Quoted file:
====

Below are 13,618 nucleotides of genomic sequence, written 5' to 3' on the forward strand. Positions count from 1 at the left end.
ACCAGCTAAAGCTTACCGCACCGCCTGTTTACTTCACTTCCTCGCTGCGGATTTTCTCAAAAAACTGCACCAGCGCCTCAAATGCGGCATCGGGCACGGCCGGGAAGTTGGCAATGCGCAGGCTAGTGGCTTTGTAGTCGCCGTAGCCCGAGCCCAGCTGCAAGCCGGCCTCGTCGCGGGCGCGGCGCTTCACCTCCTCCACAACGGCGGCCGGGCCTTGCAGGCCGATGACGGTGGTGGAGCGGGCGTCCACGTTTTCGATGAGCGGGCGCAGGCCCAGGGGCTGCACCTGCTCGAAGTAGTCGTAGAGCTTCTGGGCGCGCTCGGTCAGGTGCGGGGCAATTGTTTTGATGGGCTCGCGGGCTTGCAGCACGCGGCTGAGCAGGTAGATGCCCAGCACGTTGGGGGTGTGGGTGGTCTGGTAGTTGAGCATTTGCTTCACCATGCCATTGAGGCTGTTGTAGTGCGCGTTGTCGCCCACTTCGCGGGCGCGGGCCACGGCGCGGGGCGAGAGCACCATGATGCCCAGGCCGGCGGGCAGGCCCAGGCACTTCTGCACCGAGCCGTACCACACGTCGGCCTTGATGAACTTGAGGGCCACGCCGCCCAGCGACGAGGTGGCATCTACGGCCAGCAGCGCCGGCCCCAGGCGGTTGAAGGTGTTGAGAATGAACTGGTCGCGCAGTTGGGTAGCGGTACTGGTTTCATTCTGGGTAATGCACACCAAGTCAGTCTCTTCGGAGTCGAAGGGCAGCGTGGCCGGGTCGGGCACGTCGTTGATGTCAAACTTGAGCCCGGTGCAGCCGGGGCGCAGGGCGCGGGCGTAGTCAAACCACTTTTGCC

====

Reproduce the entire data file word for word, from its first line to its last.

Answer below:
Below are 13,618 nucleotides of genomic sequence, written 5' to 3' on the forward strand. Positions count from 1 at the left end.
ACCAGCTAAAGCTTACCGCACCGCCTGTTTACTTCACTTCCTCGCTGCGGATTTTCTCAAAAAACTGCACCAGCGCCTCAAATGCGGCATCGGGCACGGCCGGGAAGTTGGCAATGCGCAGGCTAGTGGCTTTGTAGTCGCCGTAGCCCGAGCCCAGCTGCAAGCCGGCCTCGTCGCGGGCGCGGCGCTTCACCTCCTCCACAACGGCGGCCGGGCCTTGCAGGCCGATGACGGTGGTGGAGCGGGCGTCCACGTTTTCGATGAGCGGGCGCAGGCCCAGGGGCTGCACCTGCTCGAAGTAGTCGTAGAGCTTCTGGGCGCGCTCGGTCAGGTGCGGGGCAATTGTTTTGATGGGCTCGCGGGCTTGCAGCACGCGGCTGAGCAGGTAGATGCCCAGCACGTTGGGGGTGTGGGTGGTCTGGTAGTTGAGCATTTGCTTCACCATGCCATTGAGGCTGTTGTAGTGCGCGTTGTCGCCCACTTCGCGGGCGCGGGCCACGGCGCGGGGCGAGAGCACCATGATGCCCAGGCCGGCGGGCAGGCCCAGGCACTTCTGCACCGAGCCGTACCACACGTCGGCCTTGATGAACTTGAGGGCCACGCCGCCCAGCGACGAGGTGGCATCTACGGCCAGCAGCGCCGGCCCCAGGCGGTTGAAGGTGTTGAGAATGAACTGGTCGCGCAGTTGGGTAGCGGTACTGGTTTCATTCTGGGTAATGCACACCAAGTCAGTCTCTTCGGAGTCGAAGGGCAGCGTGGCCGGGTCGGGCACGTCGTTGATGTCAAACTTGAGCCCGGTGCAGCCGGGGCGCAGGGCGCGGGCGTAGTCAAACCACTTTTGCC